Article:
Cadillac relaunched [release in PDF format here] its perennially disappointing European effort last week, revealing that a new sales and import firm, Cadillac Europe, had been formed. Why would Cadillac double down on a market that it until recently blighted with its ill-advised Opel Vectra-based BLS (which bizarrely still appears at the cadillaceurope.com website)? Caddy boss Brian Nesbitt explains:
Europe is an important market for Cadillac. Re-establishing distribution of our premium offerings is good news for those who seek import exclusiveness
Except that Europe and America are fundamentally different markets, with different tastes in luxury. Unless the Cadillac boffins have some kind of alternate explanation for why Lexus sells like hotcakes in the US, but can barely move the needle in Europe and is resorting to Euro-specific models to make headway. But apparently success in the US luxury market is just a few European sales away. Really.
After all, GM understands Europe, and how to sell US brands there. Just ask GM’s marketing boss Susan Docherty, who spent four years overseeing the unabashed mediocrity that is the Cadillac/Chevrolet marketing effort in Europe. As Docherty once explained to askpatty.com
One of the things we had to do to make Chevrolet and Cadillac more relevant in Europe was to go back to the history of who this person ‘Cadillac’ was, and who this person ‘Chevrolet’ was, because both of those individuals were Europeans who came to America. The moment the European consumer began to understand that those two brands had owners who had heritage that was European-based, it began to click.
Except that this may be the thinnest slice of marketing bullshit ever to emerge from the divine Ms D. For a more authentic insight into the mind of the European consumer, let’s check in with Automotive News Europe‘s Luca Ciferri, who previews the return of Cadillac with a few choice metaphors illustrating the challenges facing the Standard Of The World brand.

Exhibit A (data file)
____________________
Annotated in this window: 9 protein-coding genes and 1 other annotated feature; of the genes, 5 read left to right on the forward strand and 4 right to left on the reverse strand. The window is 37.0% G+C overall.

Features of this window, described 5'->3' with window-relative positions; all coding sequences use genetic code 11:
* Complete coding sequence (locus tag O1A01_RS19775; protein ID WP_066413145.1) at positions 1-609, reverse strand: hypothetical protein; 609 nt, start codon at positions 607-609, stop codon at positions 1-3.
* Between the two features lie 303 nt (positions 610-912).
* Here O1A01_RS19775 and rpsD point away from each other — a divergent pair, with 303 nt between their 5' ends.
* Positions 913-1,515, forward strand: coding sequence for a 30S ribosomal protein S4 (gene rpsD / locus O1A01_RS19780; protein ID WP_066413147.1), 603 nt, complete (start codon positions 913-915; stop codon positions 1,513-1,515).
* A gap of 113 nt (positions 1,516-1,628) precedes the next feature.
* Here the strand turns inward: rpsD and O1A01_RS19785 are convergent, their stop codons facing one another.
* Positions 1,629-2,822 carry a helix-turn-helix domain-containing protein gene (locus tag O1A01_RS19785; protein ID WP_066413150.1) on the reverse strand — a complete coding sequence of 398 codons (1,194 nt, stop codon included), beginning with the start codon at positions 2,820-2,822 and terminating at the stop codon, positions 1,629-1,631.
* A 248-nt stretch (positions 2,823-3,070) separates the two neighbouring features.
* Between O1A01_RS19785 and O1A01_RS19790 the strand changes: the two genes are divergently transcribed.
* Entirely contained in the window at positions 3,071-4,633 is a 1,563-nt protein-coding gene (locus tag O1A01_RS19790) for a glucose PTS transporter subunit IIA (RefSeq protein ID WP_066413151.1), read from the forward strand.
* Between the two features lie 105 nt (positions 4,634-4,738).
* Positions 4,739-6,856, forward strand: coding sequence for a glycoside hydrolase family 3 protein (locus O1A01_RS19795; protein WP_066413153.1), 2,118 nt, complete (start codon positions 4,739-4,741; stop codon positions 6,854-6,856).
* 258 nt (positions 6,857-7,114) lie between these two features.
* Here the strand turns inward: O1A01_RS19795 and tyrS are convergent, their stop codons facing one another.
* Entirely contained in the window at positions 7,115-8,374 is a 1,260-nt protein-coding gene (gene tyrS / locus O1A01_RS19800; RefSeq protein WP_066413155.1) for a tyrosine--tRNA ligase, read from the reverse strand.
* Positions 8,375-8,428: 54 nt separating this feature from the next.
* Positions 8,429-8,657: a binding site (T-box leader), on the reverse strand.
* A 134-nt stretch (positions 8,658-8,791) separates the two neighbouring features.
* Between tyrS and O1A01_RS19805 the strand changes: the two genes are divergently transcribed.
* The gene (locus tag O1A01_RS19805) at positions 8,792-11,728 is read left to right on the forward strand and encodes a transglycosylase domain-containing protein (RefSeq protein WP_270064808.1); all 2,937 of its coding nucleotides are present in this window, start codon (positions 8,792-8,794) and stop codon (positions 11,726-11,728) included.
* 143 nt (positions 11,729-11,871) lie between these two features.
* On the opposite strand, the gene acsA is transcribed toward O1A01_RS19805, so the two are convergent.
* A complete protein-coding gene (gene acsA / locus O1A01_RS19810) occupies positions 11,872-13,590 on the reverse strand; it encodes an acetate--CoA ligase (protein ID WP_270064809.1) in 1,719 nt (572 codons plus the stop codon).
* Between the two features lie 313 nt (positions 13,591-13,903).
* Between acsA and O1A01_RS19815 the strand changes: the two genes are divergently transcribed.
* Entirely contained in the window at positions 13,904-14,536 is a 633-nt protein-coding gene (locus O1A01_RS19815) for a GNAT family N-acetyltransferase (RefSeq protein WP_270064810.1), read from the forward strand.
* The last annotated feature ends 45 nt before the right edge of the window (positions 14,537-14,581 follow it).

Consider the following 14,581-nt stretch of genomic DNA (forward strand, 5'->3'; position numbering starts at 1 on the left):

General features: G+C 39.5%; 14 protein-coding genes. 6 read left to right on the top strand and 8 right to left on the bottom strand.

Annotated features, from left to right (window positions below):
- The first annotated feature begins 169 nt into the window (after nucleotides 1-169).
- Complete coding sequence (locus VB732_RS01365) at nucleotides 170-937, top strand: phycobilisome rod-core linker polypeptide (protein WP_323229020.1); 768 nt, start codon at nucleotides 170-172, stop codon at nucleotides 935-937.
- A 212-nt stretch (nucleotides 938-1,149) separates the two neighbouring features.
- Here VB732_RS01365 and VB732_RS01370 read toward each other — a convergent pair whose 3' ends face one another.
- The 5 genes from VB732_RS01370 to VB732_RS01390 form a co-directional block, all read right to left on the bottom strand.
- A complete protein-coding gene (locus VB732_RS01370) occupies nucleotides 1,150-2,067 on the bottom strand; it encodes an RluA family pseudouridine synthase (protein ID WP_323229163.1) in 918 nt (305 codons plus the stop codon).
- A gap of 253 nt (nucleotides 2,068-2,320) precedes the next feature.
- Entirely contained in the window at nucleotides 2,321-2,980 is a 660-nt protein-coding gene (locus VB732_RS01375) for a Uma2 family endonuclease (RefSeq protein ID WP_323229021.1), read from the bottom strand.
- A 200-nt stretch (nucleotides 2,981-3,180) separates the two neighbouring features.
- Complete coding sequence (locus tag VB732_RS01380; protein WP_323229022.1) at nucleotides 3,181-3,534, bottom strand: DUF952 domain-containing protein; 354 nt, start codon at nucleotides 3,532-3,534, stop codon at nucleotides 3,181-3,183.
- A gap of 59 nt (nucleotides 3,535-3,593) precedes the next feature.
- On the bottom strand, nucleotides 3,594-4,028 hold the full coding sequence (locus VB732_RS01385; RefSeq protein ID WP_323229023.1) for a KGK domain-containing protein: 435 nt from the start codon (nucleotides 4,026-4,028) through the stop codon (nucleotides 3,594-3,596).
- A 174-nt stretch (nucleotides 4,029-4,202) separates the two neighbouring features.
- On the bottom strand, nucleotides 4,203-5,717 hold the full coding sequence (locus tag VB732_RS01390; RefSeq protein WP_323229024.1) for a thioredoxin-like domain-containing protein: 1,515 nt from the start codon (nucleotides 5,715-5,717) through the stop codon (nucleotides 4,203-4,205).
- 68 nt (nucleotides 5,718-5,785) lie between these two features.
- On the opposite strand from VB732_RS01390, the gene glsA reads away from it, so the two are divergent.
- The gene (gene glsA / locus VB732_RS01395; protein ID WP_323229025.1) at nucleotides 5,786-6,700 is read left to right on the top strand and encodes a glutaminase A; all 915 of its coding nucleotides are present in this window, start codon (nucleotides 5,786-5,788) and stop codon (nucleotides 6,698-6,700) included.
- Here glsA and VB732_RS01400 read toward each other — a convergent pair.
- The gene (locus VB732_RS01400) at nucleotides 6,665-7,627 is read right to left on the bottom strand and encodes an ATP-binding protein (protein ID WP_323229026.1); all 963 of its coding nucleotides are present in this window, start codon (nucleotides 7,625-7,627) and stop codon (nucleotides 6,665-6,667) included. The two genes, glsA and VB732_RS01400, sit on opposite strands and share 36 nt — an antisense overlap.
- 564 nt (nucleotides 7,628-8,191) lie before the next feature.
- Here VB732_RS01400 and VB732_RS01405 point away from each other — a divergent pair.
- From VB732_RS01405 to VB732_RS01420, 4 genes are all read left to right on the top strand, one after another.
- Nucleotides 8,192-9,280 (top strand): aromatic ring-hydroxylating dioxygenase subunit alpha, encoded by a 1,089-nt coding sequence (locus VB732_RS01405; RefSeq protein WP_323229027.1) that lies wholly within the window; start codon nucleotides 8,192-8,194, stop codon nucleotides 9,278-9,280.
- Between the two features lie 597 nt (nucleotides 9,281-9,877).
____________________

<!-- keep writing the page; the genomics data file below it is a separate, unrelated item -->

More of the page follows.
It’s kind of silly, really — like taking your own beer to the Oktoberfest in Munich or asking for a loaf of Wonder Bread in a Paris bakery.
I have covered the European auto industry for more than 20 years, and I have lost track of how many times — and in how many ways — GM has said it finally has found the way to make Cadillac a success story here.
Of course, as a proud Oregonian beer snob, it’s tempting to poke holes in at least one of Ciferri’s stereotype-laden jabs, but then, when it comes to selling luxury cars, perception really is reality. And I’d feel uncomfortable comparing the Escalade to a pint of Ninkasi Tricerahops. Besides, you can argue with Ciferri’s national caricatures, but his numbers don’t lie: “GM sold 3,029 Cadillacs in Europe in 2007, 2,701 in 2008 and only 1,218 last year… In the last 30 years, annual Cadillac sales in Europe have never totaled more than about 5,000.”
Ciferri’s advice: forget Europe and try harder to sell Cadillacs to the Russians. Certainly GM’s experience with Chevrolet has been that US brands sell better in Russian than Europe. Part of the problem is certainly the issue of taste, although the ongoing Opel chaos hasn’t exactly endeared GM to the European market either.
With Chevy also set to give back recent cash-for-clunker-fueled gains in the next year, GM’s overall European outlook is not rosy. Spending resources on a European Cadillac comeback doesn’t seem like the kind of move that will make much of a difference in that market, nor will it lend the brand any more of an aura in the US. So why spend the money? Because GM has tens of billions in the bank (courtesy of you, the American taxpayer), and dammit, Cadillac’s supposed to be a global brand. And that means selling it even in markets that aren’t interested. Meanwhile, the Opel restructuring is still dangling, unfunded. What to do?